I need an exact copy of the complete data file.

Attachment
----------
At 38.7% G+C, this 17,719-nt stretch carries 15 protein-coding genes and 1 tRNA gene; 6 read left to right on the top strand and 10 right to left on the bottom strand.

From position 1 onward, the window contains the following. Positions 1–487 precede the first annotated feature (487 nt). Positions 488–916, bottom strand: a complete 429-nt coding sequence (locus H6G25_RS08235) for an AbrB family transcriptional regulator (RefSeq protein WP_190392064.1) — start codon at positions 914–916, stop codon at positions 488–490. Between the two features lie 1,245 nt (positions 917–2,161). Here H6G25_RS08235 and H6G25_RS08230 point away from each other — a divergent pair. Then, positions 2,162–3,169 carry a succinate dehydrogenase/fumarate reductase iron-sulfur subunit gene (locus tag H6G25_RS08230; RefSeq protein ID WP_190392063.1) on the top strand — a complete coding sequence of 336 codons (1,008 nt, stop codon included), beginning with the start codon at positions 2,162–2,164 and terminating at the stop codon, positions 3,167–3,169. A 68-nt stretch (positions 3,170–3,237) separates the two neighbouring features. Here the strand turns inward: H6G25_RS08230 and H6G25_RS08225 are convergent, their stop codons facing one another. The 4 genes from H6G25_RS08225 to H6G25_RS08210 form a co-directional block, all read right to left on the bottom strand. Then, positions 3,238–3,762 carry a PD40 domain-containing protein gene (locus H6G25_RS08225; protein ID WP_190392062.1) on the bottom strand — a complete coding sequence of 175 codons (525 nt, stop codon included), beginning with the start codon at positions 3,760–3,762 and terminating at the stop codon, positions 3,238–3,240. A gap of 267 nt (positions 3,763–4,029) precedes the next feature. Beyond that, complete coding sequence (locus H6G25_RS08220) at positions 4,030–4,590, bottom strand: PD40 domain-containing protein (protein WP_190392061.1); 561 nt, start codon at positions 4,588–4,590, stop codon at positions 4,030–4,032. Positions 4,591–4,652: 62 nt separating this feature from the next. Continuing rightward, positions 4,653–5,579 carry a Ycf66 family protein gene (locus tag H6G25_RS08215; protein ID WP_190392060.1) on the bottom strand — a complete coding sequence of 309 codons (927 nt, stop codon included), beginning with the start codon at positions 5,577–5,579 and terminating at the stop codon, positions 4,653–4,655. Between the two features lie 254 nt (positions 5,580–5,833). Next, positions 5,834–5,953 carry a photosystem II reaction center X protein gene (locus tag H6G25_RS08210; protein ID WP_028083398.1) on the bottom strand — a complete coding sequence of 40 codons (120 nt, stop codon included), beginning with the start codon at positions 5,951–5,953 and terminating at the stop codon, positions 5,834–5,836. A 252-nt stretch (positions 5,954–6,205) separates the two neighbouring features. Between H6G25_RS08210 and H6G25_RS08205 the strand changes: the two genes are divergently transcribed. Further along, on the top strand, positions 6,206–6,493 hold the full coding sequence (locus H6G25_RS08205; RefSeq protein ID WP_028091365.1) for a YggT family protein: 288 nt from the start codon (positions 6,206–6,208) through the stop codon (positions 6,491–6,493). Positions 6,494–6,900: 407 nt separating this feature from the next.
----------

At 38.7% G+C, this 17,719-nt stretch carries 15 protein-coding genes and 1 tRNA gene; 6 read left to right on the top strand and 10 right to left on the bottom strand.

From position 1 onward, the window contains the following. Positions 1–487 precede the first annotated feature (487 nt). Positions 488–916, bottom strand: a complete 429-nt coding sequence (locus H6G25_RS08235) for an AbrB family transcriptional regulator (RefSeq protein WP_190392064.1) — start codon at positions 914–916, stop codon at positions 488–490. Between the two features lie 1,245 nt (positions 917–2,161). Here H6G25_RS08235 and H6G25_RS08230 point away from each other — a divergent pair. Then, positions 2,162–3,169 carry a succinate dehydrogenase/fumarate reductase iron-sulfur subunit gene (locus tag H6G25_RS08230; RefSeq protein ID WP_190392063.1) on the top strand — a complete coding sequence of 336 codons (1,008 nt, stop codon included), beginning with the start codon at positions 2,162–2,164 and terminating at the stop codon, positions 3,167–3,169. A 68-nt stretch (positions 3,170–3,237) separates the two neighbouring features. Here the strand turns inward: H6G25_RS08230 and H6G25_RS08225 are convergent, their stop codons facing one another. The 4 genes from H6G25_RS08225 to H6G25_RS08210 form a co-directional block, all read right to left on the bottom strand. Then, positions 3,238–3,762 carry a PD40 domain-containing protein gene (locus H6G25_RS08225; protein ID WP_190392062.1) on the bottom strand — a complete coding sequence of 175 codons (525 nt, stop codon included), beginning with the start codon at positions 3,760–3,762 and terminating at the stop codon, positions 3,238–3,240. A gap of 267 nt (positions 3,763–4,029) precedes the next feature. Beyond that, complete coding sequence (locus H6G25_RS08220) at positions 4,030–4,590, bottom strand: PD40 domain-containing protein (protein WP_190392061.1); 561 nt, start codon at positions 4,588–4,590, stop codon at positions 4,030–4,032. Positions 4,591–4,652: 62 nt separating this feature from the next. Continuing rightward, positions 4,653–5,579 carry a Ycf66 family protein gene (locus tag H6G25_RS08215; protein ID WP_190392060.1) on the bottom strand — a complete coding sequence of 309 codons (927 nt, stop codon included), beginning with the start codon at positions 5,577–5,579 and terminating at the stop codon, positions 4,653–4,655. Between the two features lie 254 nt (positions 5,580–5,833). Next, positions 5,834–5,953 carry a photosystem II reaction center X protein gene (locus tag H6G25_RS08210; protein ID WP_028083398.1) on the bottom strand — a complete coding sequence of 40 codons (120 nt, stop codon included), beginning with the start codon at positions 5,951–5,953 and terminating at the stop codon, positions 5,834–5,836. A 252-nt stretch (positions 5,954–6,205) separates the two neighbouring features. Between H6G25_RS08210 and H6G25_RS08205 the strand changes: the two genes are divergently transcribed. Further along, on the top strand, positions 6,206–6,493 hold the full coding sequence (locus H6G25_RS08205; RefSeq protein ID WP_028091365.1) for a YggT family protein: 288 nt from the start codon (positions 6,206–6,208) through the stop codon (positions 6,491–6,493). Positions 6,494–6,900: 407 nt separating this feature from the next.